DOWN ON PENNYS FARM
Also known as “Robert’s Farm,” Bascom Lamar Lunsford, the Southern folklorist, says
he learned it from a Claude Reeves of North Carolina, who claims he wrote it on personal
experience around 1935. This recording is a regionalized recasting of an earlier song,
Come you ladies and you gentlemen
And listen to my song,
I’ll sing it to you right, but you might think it’s wrong,
May make you mad, but I mean no harm,
It’s all about the renters on Penny’s farm.
It’s hard times in the country,
Down on Penny’s farm.
Now you move out on Penny’s farm,
Plant a little crop of ‘bacco and a little crop of corn,
He’ll come around to plan and plot,
Till he gets himself a mortgage
On everything you got.
You go to the fields
And you work all day,
Till way after dark, but you get no pay,
Promise you meat or a little lard,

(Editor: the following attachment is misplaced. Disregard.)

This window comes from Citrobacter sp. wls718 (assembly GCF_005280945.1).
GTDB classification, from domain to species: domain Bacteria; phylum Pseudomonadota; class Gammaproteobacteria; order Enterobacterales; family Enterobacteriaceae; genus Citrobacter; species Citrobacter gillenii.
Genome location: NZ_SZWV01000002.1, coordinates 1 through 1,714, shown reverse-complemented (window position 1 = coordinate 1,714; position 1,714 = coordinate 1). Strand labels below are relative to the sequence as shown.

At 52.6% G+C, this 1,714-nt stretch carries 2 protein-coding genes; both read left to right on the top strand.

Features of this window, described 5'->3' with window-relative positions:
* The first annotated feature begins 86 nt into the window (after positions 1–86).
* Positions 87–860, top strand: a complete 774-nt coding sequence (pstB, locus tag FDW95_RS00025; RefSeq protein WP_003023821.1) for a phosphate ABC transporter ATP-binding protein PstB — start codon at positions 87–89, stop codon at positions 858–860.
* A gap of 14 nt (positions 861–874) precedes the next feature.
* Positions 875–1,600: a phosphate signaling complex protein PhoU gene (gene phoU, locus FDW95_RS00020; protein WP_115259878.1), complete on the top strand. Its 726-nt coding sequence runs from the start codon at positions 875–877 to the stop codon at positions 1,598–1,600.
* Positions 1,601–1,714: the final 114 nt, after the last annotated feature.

It’s hard to be a renter on Penny’s farm.
Now here’s George Penny come into town,
With his wagon-load of peaches, not one of them sound,
He’s got to have his money or somebody’s check,
You pay him for a bushel,
And you don’t get a peck.
Then George Penny’s renters, they come into town,
With their hands in their pockets, and their heads hanging down,
Go in the store and the merchant will say:
“Your mortgage is due
And I’m looking for my pay.”
Goes down in his pocket with a trembling hand —
“Can’t pay you all but I’ll pay you what I can.”
Then to the telephone the merchant makes a call,